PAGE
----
The collision of global markets and social mood

Thursday, March 19, 2015

Thursday -- Powerful Markets Amid Twisted Convolution

ES Futures:
Backing and filling as expected after a furious up day, post-Fed.

News & Commentary:
The Fed dropped patient but acted patient. Then we got to witness the awesome power of the markets when trades are crowded. It was a warning. A small example of coming volatility.

Here's a word for yesterday's Fed statement (only because confused got used by somebody else): convoluted.

The Fed is so confused that in order to maintain the illusion of control, they deliberately convolute (literally: to twist) to confuse others.

(Interestingly, the word attorney comes from the French word aturner, which also means to twist.)

Recall this was perfected by Alan Greenspan (who's more than capable of speaking clearly today at age 89).

Yellen served with Greenspan during the Clinton years.

Anyone could have detected the many contradictions in both the statement and her testimony yesterday. Even a child.

The good news is that yesterday went a long way to clearing up the overall pattern of the S&P. And while the USD tumbled badly, it regained much of its slide overnight. Take note.

I also heard calls that "the commodity slide is over" yesterday and that "the dollar got crushed," and "the dollar is toast folks."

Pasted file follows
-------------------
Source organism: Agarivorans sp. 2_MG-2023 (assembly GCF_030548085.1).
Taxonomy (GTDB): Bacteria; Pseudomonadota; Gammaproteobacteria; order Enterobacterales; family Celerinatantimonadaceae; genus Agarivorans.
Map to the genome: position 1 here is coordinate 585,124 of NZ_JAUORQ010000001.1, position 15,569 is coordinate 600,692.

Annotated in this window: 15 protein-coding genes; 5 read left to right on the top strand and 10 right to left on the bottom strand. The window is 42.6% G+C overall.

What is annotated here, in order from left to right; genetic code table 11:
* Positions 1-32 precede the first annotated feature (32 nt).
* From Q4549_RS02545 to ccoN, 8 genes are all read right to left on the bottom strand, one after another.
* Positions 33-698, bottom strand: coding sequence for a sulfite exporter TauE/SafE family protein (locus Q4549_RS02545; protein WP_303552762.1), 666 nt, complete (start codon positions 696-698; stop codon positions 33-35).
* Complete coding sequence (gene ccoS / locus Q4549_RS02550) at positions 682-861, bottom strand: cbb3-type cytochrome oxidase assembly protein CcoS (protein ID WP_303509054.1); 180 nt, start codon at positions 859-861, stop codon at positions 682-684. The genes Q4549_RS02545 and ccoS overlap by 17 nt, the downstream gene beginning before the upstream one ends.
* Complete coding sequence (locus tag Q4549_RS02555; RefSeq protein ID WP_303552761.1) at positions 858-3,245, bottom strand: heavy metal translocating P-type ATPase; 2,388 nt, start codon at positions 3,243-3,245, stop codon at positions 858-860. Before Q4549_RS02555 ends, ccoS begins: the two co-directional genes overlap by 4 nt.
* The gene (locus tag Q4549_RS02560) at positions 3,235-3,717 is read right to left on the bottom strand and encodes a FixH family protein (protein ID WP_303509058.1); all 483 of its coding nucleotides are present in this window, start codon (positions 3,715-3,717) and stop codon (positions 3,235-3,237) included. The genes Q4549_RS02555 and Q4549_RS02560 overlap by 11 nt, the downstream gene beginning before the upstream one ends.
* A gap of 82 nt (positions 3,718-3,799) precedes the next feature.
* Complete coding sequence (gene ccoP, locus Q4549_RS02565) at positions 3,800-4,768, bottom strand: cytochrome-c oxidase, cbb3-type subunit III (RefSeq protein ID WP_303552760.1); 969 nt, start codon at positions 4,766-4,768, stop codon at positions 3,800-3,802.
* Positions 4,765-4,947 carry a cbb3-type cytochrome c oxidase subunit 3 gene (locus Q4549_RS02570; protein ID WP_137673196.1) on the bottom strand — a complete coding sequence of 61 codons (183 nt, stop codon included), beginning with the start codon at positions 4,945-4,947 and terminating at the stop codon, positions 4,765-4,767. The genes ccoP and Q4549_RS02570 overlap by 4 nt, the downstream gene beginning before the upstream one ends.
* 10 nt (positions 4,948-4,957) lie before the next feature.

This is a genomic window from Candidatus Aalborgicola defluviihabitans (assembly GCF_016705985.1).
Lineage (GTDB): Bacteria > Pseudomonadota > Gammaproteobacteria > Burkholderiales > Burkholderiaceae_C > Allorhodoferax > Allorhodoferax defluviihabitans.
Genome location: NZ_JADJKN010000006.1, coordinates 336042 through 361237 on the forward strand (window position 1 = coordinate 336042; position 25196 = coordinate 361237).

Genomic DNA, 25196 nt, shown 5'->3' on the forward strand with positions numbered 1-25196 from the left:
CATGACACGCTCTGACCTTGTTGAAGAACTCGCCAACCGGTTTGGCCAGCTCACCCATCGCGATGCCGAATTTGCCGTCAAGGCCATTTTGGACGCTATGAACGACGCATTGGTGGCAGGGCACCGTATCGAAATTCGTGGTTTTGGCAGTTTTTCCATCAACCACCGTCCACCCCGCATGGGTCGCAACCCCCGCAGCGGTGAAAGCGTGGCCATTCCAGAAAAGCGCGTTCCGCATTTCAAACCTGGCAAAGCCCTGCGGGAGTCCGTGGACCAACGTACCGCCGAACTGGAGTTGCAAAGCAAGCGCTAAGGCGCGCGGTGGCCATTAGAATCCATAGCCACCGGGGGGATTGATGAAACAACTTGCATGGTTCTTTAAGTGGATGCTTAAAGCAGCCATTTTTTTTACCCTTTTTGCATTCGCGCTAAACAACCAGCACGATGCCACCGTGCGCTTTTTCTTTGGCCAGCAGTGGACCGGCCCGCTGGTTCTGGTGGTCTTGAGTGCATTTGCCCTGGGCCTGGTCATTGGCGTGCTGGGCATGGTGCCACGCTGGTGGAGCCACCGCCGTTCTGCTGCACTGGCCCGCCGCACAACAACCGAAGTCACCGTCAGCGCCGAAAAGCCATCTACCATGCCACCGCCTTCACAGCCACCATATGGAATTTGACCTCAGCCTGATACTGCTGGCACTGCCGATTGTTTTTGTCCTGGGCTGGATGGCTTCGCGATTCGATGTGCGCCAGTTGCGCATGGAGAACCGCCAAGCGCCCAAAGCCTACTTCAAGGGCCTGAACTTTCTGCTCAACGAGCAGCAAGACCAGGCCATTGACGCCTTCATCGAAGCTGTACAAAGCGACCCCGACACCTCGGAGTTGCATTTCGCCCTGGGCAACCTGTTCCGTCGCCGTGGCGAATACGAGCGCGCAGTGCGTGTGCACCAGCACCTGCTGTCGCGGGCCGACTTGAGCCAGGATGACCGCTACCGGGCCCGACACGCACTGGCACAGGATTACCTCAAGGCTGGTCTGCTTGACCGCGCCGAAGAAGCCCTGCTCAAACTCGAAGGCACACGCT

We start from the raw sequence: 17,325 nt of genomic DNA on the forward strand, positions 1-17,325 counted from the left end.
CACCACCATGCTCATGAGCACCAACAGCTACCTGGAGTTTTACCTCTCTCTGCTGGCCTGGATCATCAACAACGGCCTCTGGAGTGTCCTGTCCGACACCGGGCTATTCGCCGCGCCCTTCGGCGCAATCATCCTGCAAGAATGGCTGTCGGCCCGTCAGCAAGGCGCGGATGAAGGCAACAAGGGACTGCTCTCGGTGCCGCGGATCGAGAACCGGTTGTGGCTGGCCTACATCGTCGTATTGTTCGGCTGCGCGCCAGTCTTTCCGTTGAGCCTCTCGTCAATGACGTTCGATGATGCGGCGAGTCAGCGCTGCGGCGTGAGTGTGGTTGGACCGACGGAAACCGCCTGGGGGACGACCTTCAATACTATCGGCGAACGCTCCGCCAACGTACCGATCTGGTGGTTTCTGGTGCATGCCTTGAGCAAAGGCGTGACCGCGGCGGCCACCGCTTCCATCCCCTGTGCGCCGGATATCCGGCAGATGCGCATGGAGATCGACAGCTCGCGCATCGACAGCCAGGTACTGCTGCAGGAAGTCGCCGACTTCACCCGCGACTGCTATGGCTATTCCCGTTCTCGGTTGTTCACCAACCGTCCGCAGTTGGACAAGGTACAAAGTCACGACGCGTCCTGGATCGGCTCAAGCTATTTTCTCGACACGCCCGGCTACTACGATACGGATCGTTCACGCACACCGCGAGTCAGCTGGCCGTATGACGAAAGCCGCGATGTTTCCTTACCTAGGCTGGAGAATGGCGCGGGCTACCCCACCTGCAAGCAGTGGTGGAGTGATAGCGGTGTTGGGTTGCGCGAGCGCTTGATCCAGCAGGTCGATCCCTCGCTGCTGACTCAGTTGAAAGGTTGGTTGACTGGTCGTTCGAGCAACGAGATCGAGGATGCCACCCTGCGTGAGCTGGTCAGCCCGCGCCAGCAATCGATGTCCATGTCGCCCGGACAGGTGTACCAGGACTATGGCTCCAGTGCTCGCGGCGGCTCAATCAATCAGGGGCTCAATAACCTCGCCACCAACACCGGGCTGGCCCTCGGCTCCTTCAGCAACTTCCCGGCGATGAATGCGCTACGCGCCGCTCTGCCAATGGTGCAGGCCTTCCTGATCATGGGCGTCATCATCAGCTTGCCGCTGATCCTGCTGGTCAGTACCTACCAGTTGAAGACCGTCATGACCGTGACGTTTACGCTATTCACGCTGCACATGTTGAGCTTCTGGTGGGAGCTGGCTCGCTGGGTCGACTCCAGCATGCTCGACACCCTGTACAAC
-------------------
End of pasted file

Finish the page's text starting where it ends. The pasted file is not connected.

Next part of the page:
I beg to differ.

Money velocity remains nowhere. The longer it does, deflation is the problem.

And since most of the debt on the planet is dollar-denominated, the strength in the dollar represents the single greatest indication that the Fed has lost control.

Beware massive currency moves -- there are trillions moving way too fast. That's when things break.

The move in dollar futures took back all the gains since January in mere hours, and was the largest single move since 2009. Yet the USD index has already clawed most of it back.

Weakness has returned to GBP, AUD, and EUR. However, it does appear there could be further dollar consolidation, thus further gains in other majors, but these would likely turn out as bounces.

And that's good. From there would come the best set ups.      

The ominous thing, thus far overlooked, was that the yen got notably stronger yesterday. One day does not a trend make, but that reaction was telling. If the yen eventually does strengthen much more, as it began to do in 2007 before the S&P broke down, that would be a bad canary.
10s went a long way to showing that rates will not go up for quite a long time, but are no way out of danger. Watch 10s. Repeat. Watch 10s. . .

Ditto energy. Crude looked great for a few short hours then flopped. I still like 37.33.

NG is still in a low odds range area and looks comfortable there for a little longer.

Gold bugs got lathered up over strong moves in gold and silver yesterday, but here too gold would need to break above 1300 to void the larger pattern in play.

*Note: I use daily charts for much of this wider analysis, so my comments will look quite ridiculous at times when short term swings take place such as yesterday. My eye is on the bigger picture.

S&P Outlook:
The great thing was that the S&P got a little clearer yesterday. Now the question is one of upside intensity.

The preferred scenario:

The alternate. Valid, cautionary, but less likely.

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